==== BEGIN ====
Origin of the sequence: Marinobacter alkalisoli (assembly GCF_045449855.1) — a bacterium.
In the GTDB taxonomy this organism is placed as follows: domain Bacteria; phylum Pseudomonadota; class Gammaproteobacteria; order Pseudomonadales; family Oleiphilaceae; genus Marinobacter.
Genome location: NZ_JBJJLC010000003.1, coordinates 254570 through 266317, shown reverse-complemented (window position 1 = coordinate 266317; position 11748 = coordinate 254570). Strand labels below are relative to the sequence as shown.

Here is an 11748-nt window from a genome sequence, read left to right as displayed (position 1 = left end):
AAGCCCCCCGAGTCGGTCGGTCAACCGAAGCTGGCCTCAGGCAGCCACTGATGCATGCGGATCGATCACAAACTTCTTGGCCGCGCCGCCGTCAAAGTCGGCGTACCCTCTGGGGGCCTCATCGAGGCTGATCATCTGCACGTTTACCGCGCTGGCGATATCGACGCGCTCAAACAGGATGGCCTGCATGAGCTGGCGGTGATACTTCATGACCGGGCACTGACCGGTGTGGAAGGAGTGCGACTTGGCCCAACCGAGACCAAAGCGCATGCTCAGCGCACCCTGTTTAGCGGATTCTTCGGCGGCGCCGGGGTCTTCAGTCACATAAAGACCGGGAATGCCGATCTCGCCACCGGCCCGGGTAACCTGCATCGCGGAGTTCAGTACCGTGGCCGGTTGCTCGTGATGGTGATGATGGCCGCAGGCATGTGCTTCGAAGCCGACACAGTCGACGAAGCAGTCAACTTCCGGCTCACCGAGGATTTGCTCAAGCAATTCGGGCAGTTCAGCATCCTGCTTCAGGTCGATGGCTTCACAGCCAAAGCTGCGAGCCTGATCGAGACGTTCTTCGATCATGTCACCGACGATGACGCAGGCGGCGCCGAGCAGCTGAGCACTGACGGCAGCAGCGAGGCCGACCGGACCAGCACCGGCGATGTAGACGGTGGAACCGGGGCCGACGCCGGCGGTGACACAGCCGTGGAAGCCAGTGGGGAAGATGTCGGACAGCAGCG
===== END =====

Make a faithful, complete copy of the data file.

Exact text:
Origin of the sequence: Marinobacter alkalisoli (assembly GCF_045449855.1) — a bacterium.
In the GTDB taxonomy this organism is placed as follows: domain Bacteria; phylum Pseudomonadota; class Gammaproteobacteria; order Pseudomonadales; family Oleiphilaceae; genus Marinobacter.
Genome location: NZ_JBJJLC010000003.1, coordinates 254570 through 266317, shown reverse-complemented (window position 1 = coordinate 266317; position 11748 = coordinate 254570). Strand labels below are relative to the sequence as shown.

Here is an 11748-nt window from a genome sequence, read left to right as displayed (position 1 = left end):
AAGCCCCCCGAGTCGGTCGGTCAACCGAAGCTGGCCTCAGGCAGCCACTGATGCATGCGGATCGATCACAAACTTCTTGGCCGCGCCGCCGTCAAAGTCGGCGTACCCTCTGGGGGCCTCATCGAGGCTGATCATCTGCACGTTTACCGCGCTGGCGATATCGACGCGCTCAAACAGGATGGCCTGCATGAGCTGGCGGTGATACTTCATGACCGGGCACTGACCGGTGTGGAAGGAGTGCGACTTGGCCCAACCGAGACCAAAGCGCATGCTCAGCGCACCCTGTTTAGCGGATTCTTCGGCGGCGCCGGGGTCTTCAGTCACATAAAGACCGGGAATGCCGATCTCGCCACCGGCCCGGGTAACCTGCATCGCGGAGTTCAGTACCGTGGCCGGTTGCTCGTGATGGTGATGATGGCCGCAGGCATGTGCTTCGAAGCCGACACAGTCGACGAAGCAGTCAACTTCCGGCTCACCGAGGATTTGCTCAAGCAATTCGGGCAGTTCAGCATCCTGCTTCAGGTCGATGGCTTCACAGCCAAAGCTGCGAGCCTGATCGAGACGTTCTTCGATCATGTCACCGACGATGACGCAGGCGGCGCCGAGCAGCTGAGCACTGACGGCAGCAGCGAGGCCGACCGGACCAGCACCGGCGATGTAGACGGTGGAACCGGGGCCGACGCCGGCGGTGACACAGCCGTGGAAGCCAGTGGGGAAGATGTCGGACAGCAGCG